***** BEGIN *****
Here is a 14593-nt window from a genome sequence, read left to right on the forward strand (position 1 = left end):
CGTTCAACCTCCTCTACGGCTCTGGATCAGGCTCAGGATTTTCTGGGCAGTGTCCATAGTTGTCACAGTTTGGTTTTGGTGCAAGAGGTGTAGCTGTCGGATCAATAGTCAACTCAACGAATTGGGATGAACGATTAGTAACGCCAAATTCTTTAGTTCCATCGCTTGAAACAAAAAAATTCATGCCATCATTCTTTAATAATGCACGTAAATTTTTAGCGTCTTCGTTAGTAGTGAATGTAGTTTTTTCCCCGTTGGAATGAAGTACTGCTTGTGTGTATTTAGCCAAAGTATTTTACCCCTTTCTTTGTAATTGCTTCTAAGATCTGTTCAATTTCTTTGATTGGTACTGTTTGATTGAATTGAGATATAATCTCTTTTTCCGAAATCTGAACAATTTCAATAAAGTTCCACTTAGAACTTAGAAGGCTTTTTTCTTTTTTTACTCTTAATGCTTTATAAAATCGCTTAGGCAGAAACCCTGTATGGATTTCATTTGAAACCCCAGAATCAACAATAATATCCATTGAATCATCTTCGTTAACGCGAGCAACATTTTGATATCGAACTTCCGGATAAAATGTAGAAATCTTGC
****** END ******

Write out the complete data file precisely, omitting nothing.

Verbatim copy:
Here is a 14593-nt window from a genome sequence, read left to right on the forward strand (position 1 = left end):
CGTTCAACCTCCTCTACGGCTCTGGATCAGGCTCAGGATTTTCTGGGCAGTGTCCATAGTTGTCACAGTTTGGTTTTGGTGCAAGAGGTGTAGCTGTCGGATCAATAGTCAACTCAACGAATTGGGATGAACGATTAGTAACGCCAAATTCTTTAGTTCCATCGCTTGAAACAAAAAAATTCATGCCATCATTCTTTAATAATGCACGTAAATTTTTAGCGTCTTCGTTAGTAGTGAATGTAGTTTTTTCCCCGTTGGAATGAAGTACTGCTTGTGTGTATTTAGCCAAAGTATTTTACCCCTTTCTTTGTAATTGCTTCTAAGATCTGTTCAATTTCTTTGATTGGTACTGTTTGATTGAATTGAGATATAATCTCTTTTTCCGAAATCTGAACAATTTCAATAAAGTTCCACTTAGAACTTAGAAGGCTTTTTTCTTTTTTTACTCTTAATGCTTTATAAAATCGCTTAGGCAGAAACCCTGTATGGATTTCATTTGAAACCCCAGAATCAACAATAATATCCATTGAATCATCTTCGTTAACGCGAGCAACATTTTGATATCGAACTTCCGGATAAAATGTAGAAATCTTGC